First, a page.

Patient Hands


BY Laura StanleyPublished Feb 25, 2019

Montreal's Alex Stooshinoff (Patient Hands) wrote his debut full-length, Stoic, immediately after coming out of a dark period. About this time, Stooshinoff says, "I lost myself somewhere inside me." Within oscillating gentle folk murmurings and coarse dronescapes, Stooshinoff distils his dark years into abstract lyrical sketches. As the album unfolds, there's a hypnotic shift from darkness to light when Stooshinoff maps his emergence and celebrates survival. As Stooshinoff writes in his album's description, ultimately, "Stoic is a love record."
Stoic begins and ends with departure. The gentle opening track, "At Parting," centres on a repetitive and entrancing piano melody and Stooshinoff, in turn, is lulled into darkness. By album's end, Stooshinoff leaves this chapter behind. The air is clearer in the closer "Calm," as the cloudy instrumentation of previous tracks has rolled away. Anchored by a steadily picked acoustic guitar, Stooshinoff sounds both calm and confident.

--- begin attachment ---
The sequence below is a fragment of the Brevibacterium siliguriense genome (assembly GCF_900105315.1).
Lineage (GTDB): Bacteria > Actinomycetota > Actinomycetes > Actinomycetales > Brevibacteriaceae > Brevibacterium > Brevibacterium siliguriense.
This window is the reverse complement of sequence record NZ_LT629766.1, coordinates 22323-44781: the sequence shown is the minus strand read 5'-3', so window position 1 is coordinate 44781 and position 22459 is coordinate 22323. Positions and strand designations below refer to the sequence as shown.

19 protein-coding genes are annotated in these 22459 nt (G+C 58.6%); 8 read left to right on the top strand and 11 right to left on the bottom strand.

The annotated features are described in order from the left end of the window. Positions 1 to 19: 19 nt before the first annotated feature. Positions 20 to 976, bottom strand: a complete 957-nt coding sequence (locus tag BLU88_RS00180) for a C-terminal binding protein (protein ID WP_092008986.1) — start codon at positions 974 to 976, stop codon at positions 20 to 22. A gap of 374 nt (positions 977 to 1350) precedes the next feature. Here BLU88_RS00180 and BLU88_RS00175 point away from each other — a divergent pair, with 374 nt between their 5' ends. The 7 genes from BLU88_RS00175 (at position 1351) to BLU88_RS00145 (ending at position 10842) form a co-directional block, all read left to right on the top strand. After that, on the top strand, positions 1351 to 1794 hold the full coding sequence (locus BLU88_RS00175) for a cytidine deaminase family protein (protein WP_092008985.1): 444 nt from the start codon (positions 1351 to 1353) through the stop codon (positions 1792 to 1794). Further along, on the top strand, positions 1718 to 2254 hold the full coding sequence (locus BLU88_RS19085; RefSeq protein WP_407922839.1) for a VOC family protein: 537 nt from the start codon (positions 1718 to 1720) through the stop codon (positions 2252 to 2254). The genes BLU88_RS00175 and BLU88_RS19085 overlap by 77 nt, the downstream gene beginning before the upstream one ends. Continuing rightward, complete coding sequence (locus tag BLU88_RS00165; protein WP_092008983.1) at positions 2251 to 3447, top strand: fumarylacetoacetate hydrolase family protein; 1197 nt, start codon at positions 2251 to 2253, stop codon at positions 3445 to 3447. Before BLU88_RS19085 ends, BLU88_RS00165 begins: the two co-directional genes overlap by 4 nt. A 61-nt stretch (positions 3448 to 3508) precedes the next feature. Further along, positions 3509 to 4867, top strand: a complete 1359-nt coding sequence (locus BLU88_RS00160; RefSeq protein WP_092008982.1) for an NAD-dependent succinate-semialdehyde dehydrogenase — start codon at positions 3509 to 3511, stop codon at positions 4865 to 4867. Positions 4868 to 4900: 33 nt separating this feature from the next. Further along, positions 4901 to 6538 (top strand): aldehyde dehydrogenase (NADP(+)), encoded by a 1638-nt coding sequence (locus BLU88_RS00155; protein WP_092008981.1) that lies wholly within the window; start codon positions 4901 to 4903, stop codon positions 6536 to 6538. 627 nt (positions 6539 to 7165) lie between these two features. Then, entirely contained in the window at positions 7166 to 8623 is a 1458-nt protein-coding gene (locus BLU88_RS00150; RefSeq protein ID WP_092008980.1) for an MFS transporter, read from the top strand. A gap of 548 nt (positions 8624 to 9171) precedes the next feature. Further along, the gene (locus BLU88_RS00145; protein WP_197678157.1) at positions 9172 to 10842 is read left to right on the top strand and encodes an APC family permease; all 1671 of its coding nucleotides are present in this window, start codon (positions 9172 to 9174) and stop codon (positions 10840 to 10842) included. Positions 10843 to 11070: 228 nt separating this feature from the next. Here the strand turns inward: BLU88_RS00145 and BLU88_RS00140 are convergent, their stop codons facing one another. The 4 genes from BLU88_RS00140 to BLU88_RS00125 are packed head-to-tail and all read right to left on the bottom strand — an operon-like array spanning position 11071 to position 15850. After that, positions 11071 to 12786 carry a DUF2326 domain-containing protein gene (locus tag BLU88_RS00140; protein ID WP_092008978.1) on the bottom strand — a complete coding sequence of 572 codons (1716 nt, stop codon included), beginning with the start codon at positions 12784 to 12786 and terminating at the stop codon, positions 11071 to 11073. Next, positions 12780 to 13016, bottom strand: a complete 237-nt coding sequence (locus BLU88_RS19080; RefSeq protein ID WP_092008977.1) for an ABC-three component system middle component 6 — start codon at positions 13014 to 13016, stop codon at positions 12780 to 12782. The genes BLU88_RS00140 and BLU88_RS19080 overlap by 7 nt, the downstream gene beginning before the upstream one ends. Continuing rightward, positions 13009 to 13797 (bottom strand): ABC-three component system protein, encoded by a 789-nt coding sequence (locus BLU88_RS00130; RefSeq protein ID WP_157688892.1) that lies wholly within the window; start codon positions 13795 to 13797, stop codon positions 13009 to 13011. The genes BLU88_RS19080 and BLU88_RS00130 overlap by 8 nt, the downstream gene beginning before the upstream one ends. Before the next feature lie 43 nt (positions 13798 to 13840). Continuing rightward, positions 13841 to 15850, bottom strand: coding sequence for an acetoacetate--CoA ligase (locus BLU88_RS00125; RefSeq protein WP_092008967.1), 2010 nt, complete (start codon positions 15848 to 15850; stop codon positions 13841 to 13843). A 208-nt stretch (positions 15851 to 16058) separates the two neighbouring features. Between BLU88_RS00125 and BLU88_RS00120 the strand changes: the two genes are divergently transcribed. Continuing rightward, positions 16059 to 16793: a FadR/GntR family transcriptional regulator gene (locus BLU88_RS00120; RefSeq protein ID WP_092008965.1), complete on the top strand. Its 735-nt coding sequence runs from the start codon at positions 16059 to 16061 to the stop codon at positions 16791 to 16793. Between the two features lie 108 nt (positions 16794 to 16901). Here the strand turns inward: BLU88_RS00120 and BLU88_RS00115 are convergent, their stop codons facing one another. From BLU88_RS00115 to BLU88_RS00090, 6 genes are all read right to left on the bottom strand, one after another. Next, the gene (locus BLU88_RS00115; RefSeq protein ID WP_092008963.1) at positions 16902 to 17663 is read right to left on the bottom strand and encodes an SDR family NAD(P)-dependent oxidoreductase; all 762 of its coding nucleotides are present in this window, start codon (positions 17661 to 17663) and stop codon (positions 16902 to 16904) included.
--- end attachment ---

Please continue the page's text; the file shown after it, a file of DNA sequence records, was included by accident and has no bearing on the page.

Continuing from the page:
In between, Stooshinoff navigates through his trauma. On "Anaesthetic," he asks, "What's eating my insides?" and by the following track, "Envelopment," his pain manifests as a caustic shroud of whiney distortion. "I Shaved My Father's Face" and "The Poisoner" are both extensive songs that begin in hushed tones before melodramatically lashing out. Appearing in the latter half of Stoic, album highlight "Something Vanishing" swells with relief and quells the grief of the preceding songs. Stooshinoff floats on air here as he relinquishes himself to love and goodness, repeating, "I surrender."

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